The Word of a Leader

In the past week I have discussed the importance of leadership moments and showed how they play such an important role when push comes to shove. Push has come to shove for President Obama is in the weekend before his final and sweeping effort to secure the support of Congress to strike Syria in the wake of Syria’s use of chemical weapons against his own people.

Let’s pivot off that concept and discuss the importance of words. For more then three decades I have made my living by shaping words. As editor, publisher, author and literary agent, I have helped many hundreds of authors by shaping and massaging their words in order to turn something ordinary into something special.

Speaking of words, I have always kept mine because I always knew that stakes were too high to contemplate otherwise. I spent more than three-fifths of my life in the business world building up a “fortress-like,” sterling reputation. However, I always knew that if I violated my word, even once, I could tear down that reputation in an instant—something I made sure I never did. Over-promise and under-deliver and you will find yourself out of business very quickly. I work in a small and close-knit industry in which word spreads quickly. I knew I had to be true to the values that were instilled in me from childhood. One does not lie—and one does not make a promise that cannot be honored.

Of course, the word of a corporate leader does not compare to the word of a country and its leadership. It is now common knowledge that President Obama made an off-the-cuff remark in August of 2012 about a red line and chemical weapons in Syria. We know that the remark was not planned because it was never followed up: President Obama—we know now—never instructed any members of his cabinet to come up with a plan of action in the event that the Syrian leader violated that red line. His failure to plan is what boxed him into his current and messy situation.

President Obama knows better than anyone the power of words. It was his soaring rhetoric that got him into the White House in the first place. He is also keenly aware that he has now put his reputation on the line. And not only his—but the reputation of the Office of the President as well as the word of the nation. And not just for now, but for years to come. That is why the stakes in Syria are so high. The decision to go ahead with strikes against Assad is more important than war—it is about the reputation of the United States.

That is why I believe that Obama will work doggedly to get the American electorate and both Houses of Congress with him. But momentum has shifted against him in ugly fashion. The shadow of the badly-bungled war in Iraq is too long and wide which explains why little more than a third of Americans back his decision to wage a limited war in Iraq. However, Obama has always been a pragmatic leader who sees things how they are and not how he wishes them to be. He knows that in 1999 President Clinton initiated bombing strikes for months in Kosovo a full month before the House voted on the issue (but after the Senate voted yes to a non-binding authorization of the use of force 58 to 41).  Obama also knows that he has almost no chance to win over the Republican- led House of Representatives. Momentum is crushing his efforts by the day. Minority Leader Nancy Pelosi has told him that it might take several weeks before the House is even ready to vote. Contrary to conventional wisdom, that is sweet music to the ears of the president.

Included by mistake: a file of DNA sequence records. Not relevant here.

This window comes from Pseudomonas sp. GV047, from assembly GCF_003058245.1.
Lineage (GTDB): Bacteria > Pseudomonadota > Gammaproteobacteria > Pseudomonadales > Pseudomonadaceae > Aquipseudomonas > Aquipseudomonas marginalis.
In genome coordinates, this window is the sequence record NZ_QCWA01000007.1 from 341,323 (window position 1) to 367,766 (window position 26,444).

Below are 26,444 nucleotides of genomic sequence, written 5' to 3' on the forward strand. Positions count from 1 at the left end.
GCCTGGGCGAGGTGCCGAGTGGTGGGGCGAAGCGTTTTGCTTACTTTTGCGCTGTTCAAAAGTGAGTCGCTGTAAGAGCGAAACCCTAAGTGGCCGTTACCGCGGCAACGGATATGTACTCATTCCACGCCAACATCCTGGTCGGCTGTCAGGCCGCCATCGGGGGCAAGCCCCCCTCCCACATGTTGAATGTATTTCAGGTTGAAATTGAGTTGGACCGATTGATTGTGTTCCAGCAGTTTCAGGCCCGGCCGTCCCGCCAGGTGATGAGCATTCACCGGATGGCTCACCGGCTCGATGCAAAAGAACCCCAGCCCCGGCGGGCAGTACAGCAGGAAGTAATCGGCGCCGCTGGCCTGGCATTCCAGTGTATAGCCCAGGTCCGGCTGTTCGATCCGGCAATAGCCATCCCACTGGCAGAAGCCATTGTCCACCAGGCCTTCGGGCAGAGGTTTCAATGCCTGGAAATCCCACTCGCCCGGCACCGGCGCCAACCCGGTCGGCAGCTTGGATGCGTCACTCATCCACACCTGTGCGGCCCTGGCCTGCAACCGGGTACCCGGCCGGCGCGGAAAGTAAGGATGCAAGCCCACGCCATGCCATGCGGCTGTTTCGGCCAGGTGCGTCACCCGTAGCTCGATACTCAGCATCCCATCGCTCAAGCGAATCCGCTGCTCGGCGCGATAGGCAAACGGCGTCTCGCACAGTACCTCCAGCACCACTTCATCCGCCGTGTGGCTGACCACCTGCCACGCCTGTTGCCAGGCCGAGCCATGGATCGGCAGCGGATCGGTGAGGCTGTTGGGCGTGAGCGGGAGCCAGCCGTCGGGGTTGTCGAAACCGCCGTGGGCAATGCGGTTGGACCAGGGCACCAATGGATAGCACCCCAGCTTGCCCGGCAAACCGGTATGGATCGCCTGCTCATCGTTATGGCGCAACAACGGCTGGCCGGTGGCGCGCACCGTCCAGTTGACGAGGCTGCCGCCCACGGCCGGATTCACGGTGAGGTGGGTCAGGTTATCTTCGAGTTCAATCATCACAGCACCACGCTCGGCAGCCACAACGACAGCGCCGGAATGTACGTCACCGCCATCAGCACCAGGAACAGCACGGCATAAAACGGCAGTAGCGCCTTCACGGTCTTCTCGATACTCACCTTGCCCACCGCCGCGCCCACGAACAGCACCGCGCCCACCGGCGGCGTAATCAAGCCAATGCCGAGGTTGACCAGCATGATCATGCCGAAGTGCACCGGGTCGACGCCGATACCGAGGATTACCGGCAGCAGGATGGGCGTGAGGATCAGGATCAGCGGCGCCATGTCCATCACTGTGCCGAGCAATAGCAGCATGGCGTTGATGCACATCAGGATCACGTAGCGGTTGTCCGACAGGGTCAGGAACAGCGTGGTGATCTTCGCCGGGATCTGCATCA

That is because I believe that he now has a new plan of action.

He and his closest two members of his inner circle—Vice President Biden and Secretary of State John Kerry—will put on a full court press to win Senate approval. In the Senate, Obama has about a six-member lead in the weekend ahead of his all-important address to the country on Tuesday, September 10th, one day before the 12-year anniversary of the 2001 horrific attack. Still, the Senate could go either way.

So what happens now?

One of two things: if Obama wins Senate approval, I believe he will wait no longer—knowing that his failure to act one week earlier may have been the worst day of his presidency—and order the attacks to go forward. He will not wait for the House to vote. If he fails to win the Senate, then he will go it alone, knowing full well that he is risking his presidency and his legacy in doing so. I believe that Obama has already made his calculation. He will put the word of the nation above his¬†own word and his own legacy. He will do so because he knows that the word of a nation is far too valuable to squander. He also believes deeply that the use of chemical weapons cannot go unpunished—even if much of the the country—and the world—is not with him.

I have had the good fortune to publish more than one book on former Secretary of State Colin Powell. He spoke of leadership as a lonely endeavor. Just how lonely is something that Obama is about to find out—the hard way.

—Jeffrey A. Krames, September 7, 2013

 

 

 

 

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